A few years later Papa Gene’s dad moved to Cleveland to work in a factory. He bought bus tickets for his brothers and cousins with the money he made, and one by one they all moved to Cleveland and worked together in the same factory.

When they all made enough money, they brought each of their families to Cleveland to work in the factory. After they made enough money, they bought a house and all of them lived in it together.

Once in Cleveland, Papa Gene went to a real school and eventually became the first in his family to go to college. Before he finished college, he served in the Army for three years during the Korean War. After his time in the Army, he went back to college at the University of Toledo. He was the last nine-letter varsity athlete, and now he is in the Hall of Fame for the Toledo Rockets.

My Papa Gene was the first in his family to graduate from college. He met my grandmother at the University of Toledo. They had three kids, and my dad was the second person in his family to graduate from college. Papa Gene served his community on the Toledo City Council for thirty years and as general manager of the Toledo Mud Hens. Sadly, he passed away just before the new stadium opened, but his dream for downtown Toledo had come true.

Delaney Cook; Ohio, USA



Good and Bad Times at Roy's Diner

Louisiana, USA; 1979

This story is about my mother, Latrice Smith, and her grandfather. The story takes place back in 1979. My mother visited her grandparents in a small town in Louisiana, every summer. As my mother told her story, she started to cry, because she was thinking of the happy times she had shared with her grandfather and how close they had been. They would get up at the crack of dawn and walk across the railroad tracks to a small diner in town to have a delicious breakfast every morning — hot cakes, sausage, and scrambled eggs. My mother remembers going into the diner and always having to sit in the same booth by the kitchen.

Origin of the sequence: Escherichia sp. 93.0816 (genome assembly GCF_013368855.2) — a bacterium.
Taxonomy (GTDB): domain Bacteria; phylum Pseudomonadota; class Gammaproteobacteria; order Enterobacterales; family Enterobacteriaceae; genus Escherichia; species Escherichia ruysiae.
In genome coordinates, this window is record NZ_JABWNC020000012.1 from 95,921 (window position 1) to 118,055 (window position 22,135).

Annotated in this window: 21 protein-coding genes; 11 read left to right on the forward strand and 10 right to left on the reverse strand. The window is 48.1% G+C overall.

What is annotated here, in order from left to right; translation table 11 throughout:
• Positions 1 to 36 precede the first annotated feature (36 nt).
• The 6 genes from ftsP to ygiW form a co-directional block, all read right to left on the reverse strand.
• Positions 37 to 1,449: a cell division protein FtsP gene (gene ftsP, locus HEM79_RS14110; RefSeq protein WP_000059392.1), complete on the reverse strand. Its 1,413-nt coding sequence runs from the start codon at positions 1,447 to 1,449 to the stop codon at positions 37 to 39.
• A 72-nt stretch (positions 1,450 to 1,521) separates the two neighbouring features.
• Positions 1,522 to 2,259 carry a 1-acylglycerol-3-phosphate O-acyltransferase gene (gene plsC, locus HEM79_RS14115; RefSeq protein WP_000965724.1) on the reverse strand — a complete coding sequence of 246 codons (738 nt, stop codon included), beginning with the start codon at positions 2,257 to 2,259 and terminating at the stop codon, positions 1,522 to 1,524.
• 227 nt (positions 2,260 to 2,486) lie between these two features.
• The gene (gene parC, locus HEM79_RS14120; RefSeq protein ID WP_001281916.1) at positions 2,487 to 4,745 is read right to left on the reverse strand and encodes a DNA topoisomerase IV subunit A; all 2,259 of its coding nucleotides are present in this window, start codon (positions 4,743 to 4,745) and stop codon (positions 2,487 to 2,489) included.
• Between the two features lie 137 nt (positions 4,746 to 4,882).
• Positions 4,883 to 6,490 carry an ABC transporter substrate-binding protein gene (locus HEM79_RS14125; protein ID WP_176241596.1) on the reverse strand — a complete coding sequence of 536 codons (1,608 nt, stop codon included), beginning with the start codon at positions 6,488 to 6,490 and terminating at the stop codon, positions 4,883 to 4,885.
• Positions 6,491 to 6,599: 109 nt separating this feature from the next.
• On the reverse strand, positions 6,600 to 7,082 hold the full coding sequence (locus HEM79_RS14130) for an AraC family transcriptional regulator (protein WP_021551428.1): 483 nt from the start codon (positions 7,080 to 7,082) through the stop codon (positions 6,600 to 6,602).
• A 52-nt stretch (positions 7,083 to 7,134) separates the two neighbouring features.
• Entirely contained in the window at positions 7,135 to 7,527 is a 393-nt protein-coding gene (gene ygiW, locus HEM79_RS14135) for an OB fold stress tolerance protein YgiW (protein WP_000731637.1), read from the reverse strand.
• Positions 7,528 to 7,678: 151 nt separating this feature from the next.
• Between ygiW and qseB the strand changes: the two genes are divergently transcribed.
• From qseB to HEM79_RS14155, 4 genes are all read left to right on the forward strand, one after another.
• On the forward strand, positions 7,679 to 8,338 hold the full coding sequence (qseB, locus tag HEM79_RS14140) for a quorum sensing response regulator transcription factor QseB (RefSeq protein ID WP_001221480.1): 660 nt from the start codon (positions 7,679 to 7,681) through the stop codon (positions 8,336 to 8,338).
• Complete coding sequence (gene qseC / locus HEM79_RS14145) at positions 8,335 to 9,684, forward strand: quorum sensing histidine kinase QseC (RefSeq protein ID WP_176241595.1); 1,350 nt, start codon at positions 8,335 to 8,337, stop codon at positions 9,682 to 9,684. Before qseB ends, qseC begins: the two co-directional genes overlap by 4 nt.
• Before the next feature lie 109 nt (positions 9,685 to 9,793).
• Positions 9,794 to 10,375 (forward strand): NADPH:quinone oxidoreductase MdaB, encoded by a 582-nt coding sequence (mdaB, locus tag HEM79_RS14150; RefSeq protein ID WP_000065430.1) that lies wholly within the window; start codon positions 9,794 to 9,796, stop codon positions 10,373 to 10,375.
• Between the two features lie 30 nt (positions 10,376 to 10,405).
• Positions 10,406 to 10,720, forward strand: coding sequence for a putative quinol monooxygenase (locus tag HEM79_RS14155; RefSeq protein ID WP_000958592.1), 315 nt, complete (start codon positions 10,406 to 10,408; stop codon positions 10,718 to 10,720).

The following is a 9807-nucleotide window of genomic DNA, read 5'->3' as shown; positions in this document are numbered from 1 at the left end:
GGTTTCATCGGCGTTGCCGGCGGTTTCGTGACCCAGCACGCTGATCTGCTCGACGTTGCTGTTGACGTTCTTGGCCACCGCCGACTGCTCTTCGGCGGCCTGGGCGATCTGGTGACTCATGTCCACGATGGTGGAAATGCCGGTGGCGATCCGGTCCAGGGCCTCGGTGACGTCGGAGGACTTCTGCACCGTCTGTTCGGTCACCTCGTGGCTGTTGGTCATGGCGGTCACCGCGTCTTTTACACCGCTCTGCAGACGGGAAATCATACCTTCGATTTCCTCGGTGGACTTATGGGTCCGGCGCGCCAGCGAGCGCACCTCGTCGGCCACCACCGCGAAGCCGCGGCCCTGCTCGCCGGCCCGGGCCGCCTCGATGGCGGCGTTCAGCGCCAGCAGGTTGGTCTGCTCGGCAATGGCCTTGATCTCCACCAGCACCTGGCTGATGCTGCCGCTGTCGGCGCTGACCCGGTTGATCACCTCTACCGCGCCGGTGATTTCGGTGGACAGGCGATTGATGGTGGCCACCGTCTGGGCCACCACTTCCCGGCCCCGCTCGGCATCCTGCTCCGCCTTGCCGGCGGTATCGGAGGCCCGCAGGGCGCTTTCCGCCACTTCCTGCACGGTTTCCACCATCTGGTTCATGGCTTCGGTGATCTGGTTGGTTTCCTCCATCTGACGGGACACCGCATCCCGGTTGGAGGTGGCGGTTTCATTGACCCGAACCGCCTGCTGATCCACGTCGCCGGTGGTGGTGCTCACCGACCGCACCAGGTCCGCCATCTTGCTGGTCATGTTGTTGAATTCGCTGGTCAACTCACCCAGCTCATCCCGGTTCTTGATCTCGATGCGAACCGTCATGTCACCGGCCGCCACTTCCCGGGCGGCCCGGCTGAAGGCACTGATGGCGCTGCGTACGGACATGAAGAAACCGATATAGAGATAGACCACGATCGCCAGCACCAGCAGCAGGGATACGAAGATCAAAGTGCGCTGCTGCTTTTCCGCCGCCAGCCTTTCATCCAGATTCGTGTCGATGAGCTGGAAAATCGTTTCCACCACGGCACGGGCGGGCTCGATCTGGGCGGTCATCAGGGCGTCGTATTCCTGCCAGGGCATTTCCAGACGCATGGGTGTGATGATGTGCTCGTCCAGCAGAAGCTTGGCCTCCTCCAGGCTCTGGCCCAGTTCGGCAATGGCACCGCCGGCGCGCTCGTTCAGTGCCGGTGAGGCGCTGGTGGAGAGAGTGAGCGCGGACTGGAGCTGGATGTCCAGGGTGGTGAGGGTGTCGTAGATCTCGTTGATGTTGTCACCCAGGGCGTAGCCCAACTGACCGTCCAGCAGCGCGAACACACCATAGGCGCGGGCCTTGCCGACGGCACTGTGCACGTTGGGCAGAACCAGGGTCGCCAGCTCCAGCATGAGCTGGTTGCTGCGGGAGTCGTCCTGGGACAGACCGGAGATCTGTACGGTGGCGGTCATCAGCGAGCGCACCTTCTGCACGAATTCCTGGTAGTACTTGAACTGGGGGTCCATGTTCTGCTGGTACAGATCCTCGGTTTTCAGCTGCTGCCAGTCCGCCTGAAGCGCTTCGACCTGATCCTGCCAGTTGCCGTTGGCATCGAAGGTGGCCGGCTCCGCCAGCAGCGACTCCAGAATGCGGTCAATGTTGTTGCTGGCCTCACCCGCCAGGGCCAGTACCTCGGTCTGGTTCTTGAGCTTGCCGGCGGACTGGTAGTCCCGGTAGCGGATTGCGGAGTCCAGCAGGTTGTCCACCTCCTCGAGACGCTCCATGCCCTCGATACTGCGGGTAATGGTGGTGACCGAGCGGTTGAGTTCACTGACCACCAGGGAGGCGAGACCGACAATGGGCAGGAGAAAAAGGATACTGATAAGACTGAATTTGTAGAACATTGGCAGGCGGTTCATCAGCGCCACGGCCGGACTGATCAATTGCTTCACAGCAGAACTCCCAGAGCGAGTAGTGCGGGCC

One day she asked her grandfather could they sit on the shiny red stools at the counter, and he answered, “Someday we will, but not today, because the counter is for grown-ups.”

Another day there were two little girls my mother’s age sitting at the counter eating breakfast and twirling around on the shiny round red stools, laughing and smiling. My mother asked her grandfather if they could sit at the counter, too, but he answered, “Someday we will, but not today, because the counter is for grown-ups.”

“But the girls are little like me,” my mother said, “and they are sitting there.” My mother’s grandfather grabbed her hand, and they went back to the booth, but my mother started to cry because she wanted to have fun like the other girls. My great-grandfather picked my mother up and sat her next to the little girls at the counter.

My mother was so happy, but soon she was scared because the man behind the counter was yelling at her and her grandfather, telling them they could not sit there and they had to move. My great-grandfather did not move and kept eating his breakfast, but soon the guy started calling them bad names. The police then came and told them that they had to leave the counter or leave the diner and never come back. On the walk home my mother asked her grandfather why they couldn’t sit at the counter. He said, “It’s because of the color of our skin. Some places won’t let people our color sit anywhere they want to.” My mother saw how sad my great-grandfather was.

My mother was sad, too, because she enjoyed walking across the train tracks to go to the diner to get her favorite breakfast, but the tradition was no more. My mother said she understood many years later her grandfather’s courage and the sacrifice he had made to make her happy by letting her sit on a big shiny red stool at the counter. My great-grandfather has passed away, but Roy's Diner is still around, so when my mother goes to visit, she has the same breakfast and sits at the counter that she could not sit at as a child. She says she feels that her grandfather is smiling down on her saying, “Eat your food.”

Dallas J. Thomas; Missouri, USA



Dreams of a Better Life

Budapest, Hungary; Chicago, Illinois, USA; 1882–1960